- Applying vitamin E will make the skin less likely to tear, significantly decreasing the chance of stretch marks. Although vitamin A is best known for its positive effects on vision, it is just as important to the skin with its stimulating effect on cell regeneration, improving the appearance of striae (stretch marks) and regulating epidermal (skin) cell growth. Vitamin D3 is necessary for new skin cell production and complements the function of vitamins A and E in the regeneration process of the epidermis as well as being an important all round “feel good” hormone.
Stretch Marks and Pregnancy
Research has shown that at least half of all women will have some stretch marks in varying degrees at some time during their pregnancy. During pregnancy, your body grows so rapidly that the skin cannot produce enough new tissue.
Some of the causes of stretch marks in pregnancy are age and suppleness, the hereditary aspect, as well as growth and speed of growth. If you are very young when you become pregnant, for example in the teens and early twenties, then your skin is very elastic and supple. As you grow older and into your thirties, you are much more likely to suffer from stretch marks. It also depends on how much and how fast your skin has to stretch during pregnancy. You might gain a lot of weight rapidly, you might be carrying twins or multiples or you may be carrying a big baby. Finally, you may have excess amniotic fluid which in turn causes the womb and the body to grow larger.
A woman who suffered from stretch marks during her first pregnancy is more likely to get them again during a second and subsequent pregnancies but having a first pregnancy without stretch marks does not guarantee a second pregnancy without them. Stretch marks can also appear on the buttocks, thighs, hips and especially the breasts which can become quite enlarged during pregnancy. Stretch marks on the breasts should definitely fade to a light white color. Stretch marks cause no pain but can be a cause of self consciousness in women.
Stretch Marks and Weight Gain
We all know that weight gain can lead to many medical problems including diabetes in children, adolescents and adults. Obesity, which can shorten the life span by at least a decade or more, may cause strokes and heart disease. However, one of the big problems with weight gain is stretch marks. When people gain weight, the skin becomes more like elastic and has to stretch to occupy the excess weight gain.
Stretch marks usually start in young teens going through puberty. As the body grows, many young woman experience stretch marks as breasts and hips grow in. The skin can only stretch so much. Weight gain and stretch marks are very closely related. When people gain weight the skin is overstretched and the collagen in the skin is changed. The result will be deep reddish purple or light shiny white lines.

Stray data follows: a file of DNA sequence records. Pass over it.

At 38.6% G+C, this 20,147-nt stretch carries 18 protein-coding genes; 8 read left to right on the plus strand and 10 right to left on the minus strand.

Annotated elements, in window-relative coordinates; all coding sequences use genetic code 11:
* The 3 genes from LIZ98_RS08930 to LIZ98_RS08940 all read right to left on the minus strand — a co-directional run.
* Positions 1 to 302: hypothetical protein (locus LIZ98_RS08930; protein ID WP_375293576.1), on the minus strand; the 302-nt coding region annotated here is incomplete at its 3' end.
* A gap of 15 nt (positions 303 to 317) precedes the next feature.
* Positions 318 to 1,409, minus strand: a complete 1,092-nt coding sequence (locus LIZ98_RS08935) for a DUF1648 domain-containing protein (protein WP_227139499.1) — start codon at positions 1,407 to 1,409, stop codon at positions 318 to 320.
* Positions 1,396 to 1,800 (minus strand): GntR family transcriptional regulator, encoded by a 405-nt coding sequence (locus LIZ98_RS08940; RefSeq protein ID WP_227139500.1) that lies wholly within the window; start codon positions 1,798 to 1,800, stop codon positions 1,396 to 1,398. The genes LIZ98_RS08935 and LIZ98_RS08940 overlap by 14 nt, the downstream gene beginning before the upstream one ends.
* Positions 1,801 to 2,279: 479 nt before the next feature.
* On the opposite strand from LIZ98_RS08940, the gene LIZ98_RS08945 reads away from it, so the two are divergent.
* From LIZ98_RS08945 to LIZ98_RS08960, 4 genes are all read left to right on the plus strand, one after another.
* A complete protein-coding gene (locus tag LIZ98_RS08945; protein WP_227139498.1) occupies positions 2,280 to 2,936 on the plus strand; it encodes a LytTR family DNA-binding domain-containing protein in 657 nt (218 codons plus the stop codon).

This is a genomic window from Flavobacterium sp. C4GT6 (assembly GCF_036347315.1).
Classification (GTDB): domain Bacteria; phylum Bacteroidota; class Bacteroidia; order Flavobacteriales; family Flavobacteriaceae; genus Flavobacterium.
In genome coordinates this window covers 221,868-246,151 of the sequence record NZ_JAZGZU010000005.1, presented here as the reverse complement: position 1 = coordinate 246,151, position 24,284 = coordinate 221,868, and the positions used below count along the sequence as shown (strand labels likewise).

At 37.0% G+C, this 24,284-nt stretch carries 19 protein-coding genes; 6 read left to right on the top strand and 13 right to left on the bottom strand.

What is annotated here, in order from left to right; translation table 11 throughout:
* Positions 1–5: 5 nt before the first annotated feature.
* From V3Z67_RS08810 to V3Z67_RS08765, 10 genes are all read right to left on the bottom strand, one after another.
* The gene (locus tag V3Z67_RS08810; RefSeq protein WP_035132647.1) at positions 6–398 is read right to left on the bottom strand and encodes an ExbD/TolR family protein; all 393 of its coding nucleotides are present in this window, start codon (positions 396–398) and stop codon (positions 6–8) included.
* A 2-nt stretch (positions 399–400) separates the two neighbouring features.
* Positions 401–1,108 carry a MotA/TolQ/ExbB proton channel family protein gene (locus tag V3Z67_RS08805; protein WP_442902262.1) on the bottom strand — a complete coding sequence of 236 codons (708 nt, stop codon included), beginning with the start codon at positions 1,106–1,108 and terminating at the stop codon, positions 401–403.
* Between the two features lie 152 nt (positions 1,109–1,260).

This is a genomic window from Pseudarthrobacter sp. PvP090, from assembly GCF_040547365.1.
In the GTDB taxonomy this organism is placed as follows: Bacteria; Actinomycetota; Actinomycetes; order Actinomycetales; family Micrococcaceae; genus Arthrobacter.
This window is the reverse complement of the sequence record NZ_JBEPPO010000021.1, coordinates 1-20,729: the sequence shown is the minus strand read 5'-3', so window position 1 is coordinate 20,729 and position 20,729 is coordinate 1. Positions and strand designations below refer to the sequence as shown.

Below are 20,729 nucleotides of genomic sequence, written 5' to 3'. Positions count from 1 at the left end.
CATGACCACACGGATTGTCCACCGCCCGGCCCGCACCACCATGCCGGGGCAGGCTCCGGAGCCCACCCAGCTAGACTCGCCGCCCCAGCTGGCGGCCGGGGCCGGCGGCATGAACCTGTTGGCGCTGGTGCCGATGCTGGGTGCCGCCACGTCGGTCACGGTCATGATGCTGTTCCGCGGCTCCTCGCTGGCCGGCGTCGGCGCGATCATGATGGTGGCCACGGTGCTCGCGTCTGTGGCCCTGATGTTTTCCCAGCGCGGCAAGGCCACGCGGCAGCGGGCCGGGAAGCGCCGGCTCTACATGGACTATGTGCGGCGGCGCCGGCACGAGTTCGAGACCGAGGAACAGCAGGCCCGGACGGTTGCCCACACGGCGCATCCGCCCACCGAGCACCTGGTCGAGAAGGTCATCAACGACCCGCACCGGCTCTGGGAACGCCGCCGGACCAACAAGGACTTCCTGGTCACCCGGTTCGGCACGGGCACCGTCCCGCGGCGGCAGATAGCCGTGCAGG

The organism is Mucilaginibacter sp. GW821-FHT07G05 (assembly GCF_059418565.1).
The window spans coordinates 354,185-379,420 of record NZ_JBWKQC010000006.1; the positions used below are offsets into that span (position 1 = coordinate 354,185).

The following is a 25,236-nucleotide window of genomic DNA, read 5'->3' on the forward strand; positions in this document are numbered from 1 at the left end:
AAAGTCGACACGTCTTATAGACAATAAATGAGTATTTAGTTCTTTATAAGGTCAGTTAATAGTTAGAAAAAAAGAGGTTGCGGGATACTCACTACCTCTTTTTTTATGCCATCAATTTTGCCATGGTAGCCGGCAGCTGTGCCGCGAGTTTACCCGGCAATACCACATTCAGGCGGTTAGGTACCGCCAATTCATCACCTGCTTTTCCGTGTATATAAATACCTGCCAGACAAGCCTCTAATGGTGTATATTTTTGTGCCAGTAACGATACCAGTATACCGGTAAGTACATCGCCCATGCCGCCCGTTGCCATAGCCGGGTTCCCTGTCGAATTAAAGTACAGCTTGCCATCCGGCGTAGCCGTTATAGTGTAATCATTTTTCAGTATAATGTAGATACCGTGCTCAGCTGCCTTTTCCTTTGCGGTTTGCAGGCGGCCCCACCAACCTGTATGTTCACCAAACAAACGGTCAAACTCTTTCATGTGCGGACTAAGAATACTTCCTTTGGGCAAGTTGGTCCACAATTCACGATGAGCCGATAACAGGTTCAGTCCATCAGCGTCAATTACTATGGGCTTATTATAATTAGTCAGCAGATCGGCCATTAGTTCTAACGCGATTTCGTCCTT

These lines may fade with time but if the weight is kept on, the marks will only get thicker. When the blood vessels recover and go back in to the skin, they turn white but stay with the body. With the adding of pounds to the body, the blood vessels in the stretch marks get more thinned out and seem a deeper color. This is where the purple hue comes from.
Even though gaining muscle is not gaining weight, the large muscles of someone who is very muscular can stretch the skin. This can also result in unsightly stretch marks appearing on the arms, legs and buttocks. The most common areas for stretch marks to appear from weight gain are the sides of the legs or the hips in men and women. The sides of the arms (in both sexes) and the breasts in women are the main places that do not stretch well. Also the inside of the legs will show stretch marks if a person gains enough weight or is heavy enough to warrant it.
Lastly and probably the most embarrassing place for stretch marks is the buttocks. On the buttocks, or any visible area, stretch marks will appear as long purple lines, almost like thick spider veins. Many people try their best to hide these lines but even after losing weight, a person will not lose their stretch marks. Unfortunately, the skin is forever stretched. Surgery may be required to remove excess skin in someone who has undergone a major weight loss.
There is some good news
And that is that stretch marks will usually fade within 6 to 12 months of giving birth although their texture will remain the same. At least they will not be so noticeable. But why just leave it to nature when the statistics say that some 50% of all pregnant women get stretch marks and there is so much you can do to prevent the stretch marks in the first place or to improve those that do appear?